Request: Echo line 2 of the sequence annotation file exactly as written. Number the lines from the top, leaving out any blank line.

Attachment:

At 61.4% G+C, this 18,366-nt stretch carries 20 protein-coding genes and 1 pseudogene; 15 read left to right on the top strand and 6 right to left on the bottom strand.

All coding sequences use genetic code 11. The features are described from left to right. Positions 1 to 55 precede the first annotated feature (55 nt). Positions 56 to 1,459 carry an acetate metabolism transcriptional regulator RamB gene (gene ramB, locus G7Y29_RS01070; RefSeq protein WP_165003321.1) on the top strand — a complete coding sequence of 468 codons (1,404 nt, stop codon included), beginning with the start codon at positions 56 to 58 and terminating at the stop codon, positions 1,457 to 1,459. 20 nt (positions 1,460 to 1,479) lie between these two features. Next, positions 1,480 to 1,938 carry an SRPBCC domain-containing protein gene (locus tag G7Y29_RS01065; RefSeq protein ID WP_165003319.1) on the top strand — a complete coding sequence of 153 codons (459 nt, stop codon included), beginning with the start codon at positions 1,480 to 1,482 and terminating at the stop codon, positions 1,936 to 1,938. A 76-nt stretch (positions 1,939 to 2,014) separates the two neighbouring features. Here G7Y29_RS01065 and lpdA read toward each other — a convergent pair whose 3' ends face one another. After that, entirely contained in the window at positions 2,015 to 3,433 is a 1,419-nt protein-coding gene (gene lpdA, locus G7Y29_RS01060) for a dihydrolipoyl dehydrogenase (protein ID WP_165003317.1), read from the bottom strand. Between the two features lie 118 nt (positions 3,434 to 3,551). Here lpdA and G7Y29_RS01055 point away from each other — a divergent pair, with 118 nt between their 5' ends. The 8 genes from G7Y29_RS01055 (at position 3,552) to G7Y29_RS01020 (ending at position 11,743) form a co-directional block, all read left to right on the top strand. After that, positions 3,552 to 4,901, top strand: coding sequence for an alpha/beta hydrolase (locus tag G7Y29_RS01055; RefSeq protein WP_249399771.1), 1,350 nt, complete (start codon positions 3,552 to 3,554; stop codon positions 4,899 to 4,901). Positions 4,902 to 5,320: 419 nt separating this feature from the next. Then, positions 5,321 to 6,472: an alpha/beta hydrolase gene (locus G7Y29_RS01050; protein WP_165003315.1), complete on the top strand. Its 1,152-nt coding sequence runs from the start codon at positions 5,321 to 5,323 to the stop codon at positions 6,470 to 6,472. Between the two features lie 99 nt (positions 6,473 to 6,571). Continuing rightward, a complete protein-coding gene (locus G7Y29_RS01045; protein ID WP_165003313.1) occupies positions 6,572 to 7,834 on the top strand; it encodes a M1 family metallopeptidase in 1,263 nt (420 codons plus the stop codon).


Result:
All coding sequences use genetic code 11. The features are described from left to right. Positions 1 to 55 precede the first annotated feature (55 nt). Positions 56 to 1,459 carry an acetate metabolism transcriptional regulator RamB gene (gene ramB, locus G7Y29_RS01070; RefSeq protein WP_165003321.1) on the top strand — a complete coding sequence of 468 codons (1,404 nt, stop codon included), beginning with the start codon at positions 56 to 58 and terminating at the stop codon, positions 1,457 to 1,459. 20 nt (positions 1,460 to 1,479) lie between these two features. Next, positions 1,480 to 1,938 carry an SRPBCC domain-containing protein gene (locus tag G7Y29_RS01065; RefSeq protein ID WP_165003319.1) on the top strand — a complete coding sequence of 153 codons (459 nt, stop codon included), beginning with the start codon at positions 1,480 to 1,482 and terminating at the stop codon, positions 1,936 to 1,938. A 76-nt stretch (positions 1,939 to 2,014) separates the two neighbouring features. Here G7Y29_RS01065 and lpdA read toward each other — a convergent pair whose 3' ends face one another. After that, entirely contained in the window at positions 2,015 to 3,433 is a 1,419-nt protein-coding gene (gene lpdA, locus G7Y29_RS01060) for a dihydrolipoyl dehydrogenase (protein ID WP_165003317.1), read from the bottom strand. Between the two features lie 118 nt (positions 3,434 to 3,551). Here lpdA and G7Y29_RS01055 point away from each other — a divergent pair, with 118 nt between their 5' ends. The 8 genes from G7Y29_RS01055 (at position 3,552) to G7Y29_RS01020 (ending at position 11,743) form a co-directional block, all read left to right on the top strand. After that, positions 3,552 to 4,901, top strand: coding sequence for an alpha/beta hydrolase (locus tag G7Y29_RS01055; RefSeq protein WP_249399771.1), 1,350 nt, complete (start codon positions 3,552 to 3,554; stop codon positions 4,899 to 4,901). Positions 4,902 to 5,320: 419 nt separating this feature from the next. Then, positions 5,321 to 6,472: an alpha/beta hydrolase gene (locus G7Y29_RS01050; protein WP_165003315.1), complete on the top strand. Its 1,152-nt coding sequence runs from the start codon at positions 5,321 to 5,323 to the stop codon at positions 6,470 to 6,472. Between the two features lie 99 nt (positions 6,473 to 6,571). Continuing rightward, a complete protein-coding gene (locus G7Y29_RS01045; protein ID WP_165003313.1) occupies positions 6,572 to 7,834 on the top strand; it encodes a M1 family metallopeptidase in 1,263 nt (420 codons plus the stop codon).